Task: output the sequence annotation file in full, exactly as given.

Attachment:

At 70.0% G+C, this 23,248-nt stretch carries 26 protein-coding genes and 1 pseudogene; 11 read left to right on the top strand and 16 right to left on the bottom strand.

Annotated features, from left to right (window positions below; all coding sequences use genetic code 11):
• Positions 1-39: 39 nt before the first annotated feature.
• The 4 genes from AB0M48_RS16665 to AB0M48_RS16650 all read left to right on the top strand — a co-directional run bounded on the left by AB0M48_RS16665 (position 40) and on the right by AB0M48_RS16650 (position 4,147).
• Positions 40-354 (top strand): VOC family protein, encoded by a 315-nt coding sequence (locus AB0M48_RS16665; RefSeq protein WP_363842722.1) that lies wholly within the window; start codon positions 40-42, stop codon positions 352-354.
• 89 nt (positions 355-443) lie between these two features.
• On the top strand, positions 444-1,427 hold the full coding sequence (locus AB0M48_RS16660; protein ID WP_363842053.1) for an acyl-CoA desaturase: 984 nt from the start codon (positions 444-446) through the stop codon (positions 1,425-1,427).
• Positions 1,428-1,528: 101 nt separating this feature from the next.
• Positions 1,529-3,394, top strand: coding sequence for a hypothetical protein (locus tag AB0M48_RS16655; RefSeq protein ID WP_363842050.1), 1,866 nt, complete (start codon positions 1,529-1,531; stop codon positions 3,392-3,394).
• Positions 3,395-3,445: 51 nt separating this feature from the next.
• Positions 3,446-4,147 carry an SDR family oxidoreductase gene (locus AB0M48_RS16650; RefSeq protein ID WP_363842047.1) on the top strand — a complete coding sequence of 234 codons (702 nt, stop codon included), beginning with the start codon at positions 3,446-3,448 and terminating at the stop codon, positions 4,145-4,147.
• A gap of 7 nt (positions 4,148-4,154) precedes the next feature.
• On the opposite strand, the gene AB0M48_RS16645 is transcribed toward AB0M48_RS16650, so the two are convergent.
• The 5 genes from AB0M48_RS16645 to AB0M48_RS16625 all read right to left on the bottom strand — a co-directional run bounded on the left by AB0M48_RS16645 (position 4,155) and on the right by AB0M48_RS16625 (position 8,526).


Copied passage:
At 70.0% G+C, this 23,248-nt stretch carries 26 protein-coding genes and 1 pseudogene; 11 read left to right on the top strand and 16 right to left on the bottom strand.

Annotated features, from left to right (window positions below; all coding sequences use genetic code 11):
• Positions 1-39: 39 nt before the first annotated feature.
• The 4 genes from AB0M48_RS16665 to AB0M48_RS16650 all read left to right on the top strand — a co-directional run bounded on the left by AB0M48_RS16665 (position 40) and on the right by AB0M48_RS16650 (position 4,147).
• Positions 40-354 (top strand): VOC family protein, encoded by a 315-nt coding sequence (locus AB0M48_RS16665; RefSeq protein WP_363842722.1) that lies wholly within the window; start codon positions 40-42, stop codon positions 352-354.
• 89 nt (positions 355-443) lie between these two features.
• On the top strand, positions 444-1,427 hold the full coding sequence (locus AB0M48_RS16660; protein ID WP_363842053.1) for an acyl-CoA desaturase: 984 nt from the start codon (positions 444-446) through the stop codon (positions 1,425-1,427).
• Positions 1,428-1,528: 101 nt separating this feature from the next.
• Positions 1,529-3,394, top strand: coding sequence for a hypothetical protein (locus tag AB0M48_RS16655; RefSeq protein ID WP_363842050.1), 1,866 nt, complete (start codon positions 1,529-1,531; stop codon positions 3,392-3,394).
• Positions 3,395-3,445: 51 nt separating this feature from the next.
• Positions 3,446-4,147 carry an SDR family oxidoreductase gene (locus AB0M48_RS16650; RefSeq protein ID WP_363842047.1) on the top strand — a complete coding sequence of 234 codons (702 nt, stop codon included), beginning with the start codon at positions 3,446-3,448 and terminating at the stop codon, positions 4,145-4,147.
• A gap of 7 nt (positions 4,148-4,154) precedes the next feature.
• On the opposite strand, the gene AB0M48_RS16645 is transcribed toward AB0M48_RS16650, so the two are convergent.
• The 5 genes from AB0M48_RS16645 to AB0M48_RS16625 all read right to left on the bottom strand — a co-directional run bounded on the left by AB0M48_RS16645 (position 4,155) and on the right by AB0M48_RS16625 (position 8,526).